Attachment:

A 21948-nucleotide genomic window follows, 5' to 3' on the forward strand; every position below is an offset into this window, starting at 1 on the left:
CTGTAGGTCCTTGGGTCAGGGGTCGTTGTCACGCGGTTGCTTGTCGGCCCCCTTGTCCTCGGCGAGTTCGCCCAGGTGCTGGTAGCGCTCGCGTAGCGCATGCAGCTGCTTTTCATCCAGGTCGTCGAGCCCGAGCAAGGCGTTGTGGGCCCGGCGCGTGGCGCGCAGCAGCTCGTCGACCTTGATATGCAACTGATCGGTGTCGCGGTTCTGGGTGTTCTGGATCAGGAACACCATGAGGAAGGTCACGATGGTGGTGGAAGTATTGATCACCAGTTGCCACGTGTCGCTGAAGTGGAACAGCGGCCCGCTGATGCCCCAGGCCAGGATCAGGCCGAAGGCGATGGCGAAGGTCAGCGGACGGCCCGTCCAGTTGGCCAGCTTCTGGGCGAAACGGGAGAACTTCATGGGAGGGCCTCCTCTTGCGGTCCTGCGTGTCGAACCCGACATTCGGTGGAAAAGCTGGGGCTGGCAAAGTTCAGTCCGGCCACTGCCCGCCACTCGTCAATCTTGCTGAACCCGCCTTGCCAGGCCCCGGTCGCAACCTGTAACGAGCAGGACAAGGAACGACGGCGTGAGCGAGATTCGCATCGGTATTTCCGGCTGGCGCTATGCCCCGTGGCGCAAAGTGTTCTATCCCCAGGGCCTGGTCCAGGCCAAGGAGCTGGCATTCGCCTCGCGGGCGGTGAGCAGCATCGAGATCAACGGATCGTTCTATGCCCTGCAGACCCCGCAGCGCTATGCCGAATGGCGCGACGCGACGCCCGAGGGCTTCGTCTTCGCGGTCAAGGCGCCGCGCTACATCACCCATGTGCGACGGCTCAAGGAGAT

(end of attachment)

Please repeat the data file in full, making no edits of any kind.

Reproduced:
A 21948-nucleotide genomic window follows, 5' to 3' on the forward strand; every position below is an offset into this window, starting at 1 on the left:
CTGTAGGTCCTTGGGTCAGGGGTCGTTGTCACGCGGTTGCTTGTCGGCCCCCTTGTCCTCGGCGAGTTCGCCCAGGTGCTGGTAGCGCTCGCGTAGCGCATGCAGCTGCTTTTCATCCAGGTCGTCGAGCCCGAGCAAGGCGTTGTGGGCCCGGCGCGTGGCGCGCAGCAGCTCGTCGACCTTGATATGCAACTGATCGGTGTCGCGGTTCTGGGTGTTCTGGATCAGGAACACCATGAGGAAGGTCACGATGGTGGTGGAAGTATTGATCACCAGTTGCCACGTGTCGCTGAAGTGGAACAGCGGCCCGCTGATGCCCCAGGCCAGGATCAGGCCGAAGGCGATGGCGAAGGTCAGCGGACGGCCCGTCCAGTTGGCCAGCTTCTGGGCGAAACGGGAGAACTTCATGGGAGGGCCTCCTCTTGCGGTCCTGCGTGTCGAACCCGACATTCGGTGGAAAAGCTGGGGCTGGCAAAGTTCAGTCCGGCCACTGCCCGCCACTCGTCAATCTTGCTGAACCCGCCTTGCCAGGCCCCGGTCGCAACCTGTAACGAGCAGGACAAGGAACGACGGCGTGAGCGAGATTCGCATCGGTATTTCCGGCTGGCGCTATGCCCCGTGGCGCAAAGTGTTCTATCCCCAGGGCCTGGTCCAGGCCAAGGAGCTGGCATTCGCCTCGCGGGCGGTGAGCAGCATCGAGATCAACGGATCGTTCTATGCCCTGCAGACCCCGCAGCGCTATGCCGAATGGCGCGACGCGACGCCCGAGGGCTTCGTCTTCGCGGTCAAGGCGCCGCGCTACATCACCCATGTGCGACGGCTCAAGGAGAT